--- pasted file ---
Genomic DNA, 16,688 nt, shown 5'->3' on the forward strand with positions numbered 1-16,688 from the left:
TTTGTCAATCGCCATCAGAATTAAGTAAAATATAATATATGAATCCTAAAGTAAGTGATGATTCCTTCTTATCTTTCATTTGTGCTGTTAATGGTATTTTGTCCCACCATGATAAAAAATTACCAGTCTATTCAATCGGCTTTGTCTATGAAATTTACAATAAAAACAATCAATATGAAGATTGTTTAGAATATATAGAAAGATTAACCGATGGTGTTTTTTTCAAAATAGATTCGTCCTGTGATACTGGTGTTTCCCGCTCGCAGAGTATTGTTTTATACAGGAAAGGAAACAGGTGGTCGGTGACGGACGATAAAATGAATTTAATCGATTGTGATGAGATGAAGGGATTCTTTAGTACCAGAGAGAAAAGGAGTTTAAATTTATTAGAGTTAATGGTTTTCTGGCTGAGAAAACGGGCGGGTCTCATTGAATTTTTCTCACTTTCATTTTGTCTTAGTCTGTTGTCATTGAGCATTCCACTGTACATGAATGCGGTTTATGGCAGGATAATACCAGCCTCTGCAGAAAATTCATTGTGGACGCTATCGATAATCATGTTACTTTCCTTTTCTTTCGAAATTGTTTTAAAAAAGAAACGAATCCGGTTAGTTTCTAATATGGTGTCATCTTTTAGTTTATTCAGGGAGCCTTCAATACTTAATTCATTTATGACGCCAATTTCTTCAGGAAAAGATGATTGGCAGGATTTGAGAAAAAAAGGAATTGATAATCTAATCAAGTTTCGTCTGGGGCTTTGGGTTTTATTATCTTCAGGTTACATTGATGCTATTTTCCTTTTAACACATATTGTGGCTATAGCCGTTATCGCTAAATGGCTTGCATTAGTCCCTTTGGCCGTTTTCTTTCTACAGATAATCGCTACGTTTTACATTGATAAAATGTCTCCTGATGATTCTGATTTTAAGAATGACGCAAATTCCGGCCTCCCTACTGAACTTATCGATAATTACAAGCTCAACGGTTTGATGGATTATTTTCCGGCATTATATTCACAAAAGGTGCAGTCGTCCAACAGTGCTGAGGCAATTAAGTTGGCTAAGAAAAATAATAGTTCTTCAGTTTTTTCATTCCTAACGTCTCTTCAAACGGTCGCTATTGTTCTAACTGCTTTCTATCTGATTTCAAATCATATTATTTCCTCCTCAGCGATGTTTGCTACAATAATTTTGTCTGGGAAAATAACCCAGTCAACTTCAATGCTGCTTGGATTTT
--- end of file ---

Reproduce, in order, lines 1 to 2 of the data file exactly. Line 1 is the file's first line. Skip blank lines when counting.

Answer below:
Genomic DNA, 16,688 nt, shown 5'->3' on the forward strand with positions numbered 1-16,688 from the left:
TTTGTCAATCGCCATCAGAATTAAGTAAAATATAATATATGAATCCTAAAGTAAGTGATGATTCCTTCTTATCTTTCATTTGTGCTGTTAATGGTATTTTGTCCCACCATGATAAAAAATTACCAGTCTATTCAATCGGCTTTGTCTATGAAATTTACAATAAAAACAATCAATATGAAGATTGTTTAGAATATATAGAAAGATTAACCGATGGTGTTTTTTTCAAAATAGATTCGTCCTGTGATACTGGTGTTTCCCGCTCGCAGAGTATTGTTTTATACAGGAAAGGAAACAGGTGGTCGGTGACGGACGATAAAATGAATTTAATCGATTGTGATGAGATGAAGGGATTCTTTAGTACCAGAGAGAAAAGGAGTTTAAATTTATTAGAGTTAATGGTTTTCTGGCTGAGAAAACGGGCGGGTCTCATTGAATTTTTCTCACTTTCATTTTGTCTTAGTCTGTTGTCATTGAGCATTCCACTGTACATGAATGCGGTTTATGGCAGGATAATACCAGCCTCTGCAGAAAATTCATTGTGGACGCTATCGATAATCATGTTACTTTCCTTTTCTTTCGAAATTGTTTTAAAAAAGAAACGAATCCGGTTAGTTTCTAATATGGTGTCATCTTTTAGTTTATTCAGGGAGCCTTCAATACTTAATTCATTTATGACGCCAATTTCTTCAGGAAAAGATGATTGGCAGGATTTGAGAAAAAAAGGAATTGATAATCTAATCAAGTTTCGTCTGGGGCTTTGGGTTTTATTATCTTCAGGTTACATTGATGCTATTTTCCTTTTAACACATATTGTGGCTATAGCCGTTATCGCTAAATGGCTTGCATTAGTCCCTTTGGCCGTTTTCTTTCTACAGATAATCGCTACGTTTTACATTGATAAAATGTCTCCTGATGATTCTGATTTTAAGAATGACGCAAATTCCGGCCTCCCTACTGAACTTATCGATAATTACAAGCTCAACGGTTTGATGGATTATTTTCCGGCATTATATTCACAAAAGGTGCAGTCGTCCAACAGTGCTGAGGCAATTAAGTTGGCTAAGAAAAATAATAGTTCTTCAGTTTTTTCATTCCTAACGTCTCTTCAAACGGTCGCTATTGTTCTAACTGCTTTCTATCTGATTTCAAATCATATTATTTCCTCCTCAGCGATGTTTGCTACAATAATTTTGTCTGGGAAAATAACCCAGTCAACTTCAATGCTGCTTGGATTTT